by Sharyn Peacocke

May 2003

Moving across Australia with Dexter and Harley was enough to stretch anyone’s patience, especially when one is a shrieker and the other gets migraines.

THE YOWLS from the back seat are deafening – and exhausting. We’ve been on the road for almost two hours and Dexter has been raucously restless since we left. He is aggravated, bored and insists he needs a loo. Not later, but now! I’d like to call his bluff but is it worth the risk? Probably not. I think he went before we left, but I can’t be sure. His younger brother’s eyes silently beseech, aware of the unsavoury consequences if Dexter doesn’t get his way. Please Mum, please, they say. I gaze out the window for five minutes longer, then look back at Harley who by now has buried his ears in a blanket. He says nothing, sweet child that he is, but his gentle blue eyes continue to beg, and the deepening furrow between them tells me he’s in for another headache.

So am I. Marc keeps driving, staring fixedly ahead with a dark expression. I sigh deeply, wondering who will be the first to accuse the other of sheer madness in contemplating such a trip. Another howl splits the air, this time from Harley. I swivel to see Dexter sinking his teeth into the little guy’s neck. He won’t let go. Harley cries louder but Dexter hangs on, defiant, triumphant, knowing he now has the upper hand. Or paw, in this case. We stop, lock the doors, and release Dexter from the carry-crate that occupies most of the back seat. He stretches, yawns, then settles on my lap, purring contentedly. Peace at last. Thank God, peace at last.

* * *

OUR JOURNEY started six weeks earlier in Perth. Unexpectedly our house had sold, fast-tracking us towards our dream of moving to Queensland. But where exactly? We’d never been there. The solution was to base ourselves temporarily in Sydney with my parents. They were pleased to have us, but the cats were a problem. A few days, no worries. More, and we risked them escaping. Dexter and Harley are Ragdolls, two pampered fluff balls who have spent their lives indoors. As my son once told a friend when she expressed surprise at their confinement: “Don’t think cats, think guinea-pigs!” That about sums it up.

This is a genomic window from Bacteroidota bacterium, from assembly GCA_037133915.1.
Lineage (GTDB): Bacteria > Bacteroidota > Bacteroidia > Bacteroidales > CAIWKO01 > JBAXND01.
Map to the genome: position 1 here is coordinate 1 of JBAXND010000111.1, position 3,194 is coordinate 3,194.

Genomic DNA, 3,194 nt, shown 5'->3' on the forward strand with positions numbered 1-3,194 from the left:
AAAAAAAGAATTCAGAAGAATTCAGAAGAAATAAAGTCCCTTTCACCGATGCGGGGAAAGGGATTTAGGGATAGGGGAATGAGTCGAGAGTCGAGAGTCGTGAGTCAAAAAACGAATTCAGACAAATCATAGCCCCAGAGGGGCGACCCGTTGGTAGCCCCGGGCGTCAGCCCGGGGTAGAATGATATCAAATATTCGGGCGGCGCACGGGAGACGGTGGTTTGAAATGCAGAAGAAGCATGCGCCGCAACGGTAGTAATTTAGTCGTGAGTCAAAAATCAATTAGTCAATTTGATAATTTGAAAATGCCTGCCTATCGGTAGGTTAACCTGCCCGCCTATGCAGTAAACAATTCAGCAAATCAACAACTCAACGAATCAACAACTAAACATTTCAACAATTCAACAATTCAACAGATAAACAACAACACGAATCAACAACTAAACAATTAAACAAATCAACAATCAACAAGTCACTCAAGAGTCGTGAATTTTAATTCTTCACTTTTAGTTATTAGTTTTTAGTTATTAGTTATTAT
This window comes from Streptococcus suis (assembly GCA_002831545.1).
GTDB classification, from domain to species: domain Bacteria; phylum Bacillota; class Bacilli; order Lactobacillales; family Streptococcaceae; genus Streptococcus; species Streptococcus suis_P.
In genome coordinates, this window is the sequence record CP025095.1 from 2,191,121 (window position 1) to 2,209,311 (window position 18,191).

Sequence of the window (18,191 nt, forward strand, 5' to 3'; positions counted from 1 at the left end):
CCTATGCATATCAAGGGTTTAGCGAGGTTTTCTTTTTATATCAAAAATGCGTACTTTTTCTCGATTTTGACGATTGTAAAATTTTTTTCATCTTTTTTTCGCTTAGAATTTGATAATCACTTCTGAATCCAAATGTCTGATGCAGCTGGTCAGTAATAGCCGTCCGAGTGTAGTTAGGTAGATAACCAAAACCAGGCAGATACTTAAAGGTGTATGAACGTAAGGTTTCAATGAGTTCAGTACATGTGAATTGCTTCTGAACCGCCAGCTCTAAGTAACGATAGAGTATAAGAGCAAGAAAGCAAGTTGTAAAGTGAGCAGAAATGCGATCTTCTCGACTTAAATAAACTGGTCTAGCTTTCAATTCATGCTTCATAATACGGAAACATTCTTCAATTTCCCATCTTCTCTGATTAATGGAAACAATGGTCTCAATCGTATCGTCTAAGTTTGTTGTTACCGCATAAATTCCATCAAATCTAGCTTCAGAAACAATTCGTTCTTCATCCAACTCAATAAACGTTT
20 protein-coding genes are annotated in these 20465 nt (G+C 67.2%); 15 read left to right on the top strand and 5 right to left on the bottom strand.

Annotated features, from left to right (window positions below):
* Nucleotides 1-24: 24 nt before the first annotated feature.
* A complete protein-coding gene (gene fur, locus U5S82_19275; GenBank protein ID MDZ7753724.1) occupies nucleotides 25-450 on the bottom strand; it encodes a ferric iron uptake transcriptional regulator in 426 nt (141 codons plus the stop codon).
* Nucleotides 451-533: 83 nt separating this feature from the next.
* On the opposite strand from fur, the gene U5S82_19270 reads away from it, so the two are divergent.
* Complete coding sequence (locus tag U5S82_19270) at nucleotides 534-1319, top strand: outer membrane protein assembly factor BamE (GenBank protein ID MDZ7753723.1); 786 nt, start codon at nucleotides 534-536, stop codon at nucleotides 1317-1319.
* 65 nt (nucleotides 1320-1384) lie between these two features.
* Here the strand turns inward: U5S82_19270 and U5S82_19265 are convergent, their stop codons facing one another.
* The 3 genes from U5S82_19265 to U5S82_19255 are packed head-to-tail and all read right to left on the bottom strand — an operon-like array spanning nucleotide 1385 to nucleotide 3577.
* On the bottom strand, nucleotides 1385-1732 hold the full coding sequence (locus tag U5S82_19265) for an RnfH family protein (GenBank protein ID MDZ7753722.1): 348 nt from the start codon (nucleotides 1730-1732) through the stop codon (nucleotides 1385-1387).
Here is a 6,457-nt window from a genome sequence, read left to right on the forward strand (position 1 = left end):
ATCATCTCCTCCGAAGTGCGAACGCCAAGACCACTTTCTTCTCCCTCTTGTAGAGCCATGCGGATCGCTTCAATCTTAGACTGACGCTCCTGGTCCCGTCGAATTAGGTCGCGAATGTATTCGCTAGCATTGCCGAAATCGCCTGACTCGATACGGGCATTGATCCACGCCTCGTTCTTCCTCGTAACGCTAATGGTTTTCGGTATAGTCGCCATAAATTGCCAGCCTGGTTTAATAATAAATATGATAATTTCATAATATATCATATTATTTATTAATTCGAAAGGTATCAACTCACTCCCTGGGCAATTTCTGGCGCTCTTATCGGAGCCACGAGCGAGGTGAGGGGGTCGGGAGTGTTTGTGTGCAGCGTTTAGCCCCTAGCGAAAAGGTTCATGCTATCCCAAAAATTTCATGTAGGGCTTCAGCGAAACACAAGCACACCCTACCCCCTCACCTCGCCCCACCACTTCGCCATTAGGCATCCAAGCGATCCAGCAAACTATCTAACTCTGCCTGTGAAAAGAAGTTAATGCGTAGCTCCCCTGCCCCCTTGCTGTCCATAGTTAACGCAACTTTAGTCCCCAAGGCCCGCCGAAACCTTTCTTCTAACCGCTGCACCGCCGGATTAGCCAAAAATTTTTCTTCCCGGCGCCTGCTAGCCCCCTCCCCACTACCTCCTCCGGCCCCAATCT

So along with the packing and planning and financial manoeuvres involved in relocating ourselves and our home-based business, we searched from Perth for a safe Sydney haven for Dexter and Harley. The choices seemed endless, but eventually – ignoring sniggers and the occasional guffaw from those less pet-inclined – we settled on a five-star cattery boasting luxury bungalow verandah apartments.

Leaving Perth was calamitous. The removalists arrived at 7am, three burly young men who looked as though they could hoist the whole house unaided and plonk it onto their truck. But when one gashed himself gruesomely on a sharp object and fainted, we were left with only two. The remaining humans laboured on: wrapping, packing, carrying, tidying, sweeping, scrubbing. Meanwhile, Dexter and Harley were closeted safely behind locked doors – the prima dona yowling indignantly, the sweet one hiding his furrowed brow with his paws.

At seven that night a friend brought us pizza. By eight I was nauseous. By nine I was sick. At ten Marc loaded the car with the bags and the cats and his pea-green wife and we drove to the airport. All the way, Dexter howled like a banshee. I threw up out the window. Harley studied us resignedly, then curled into a ball and slept.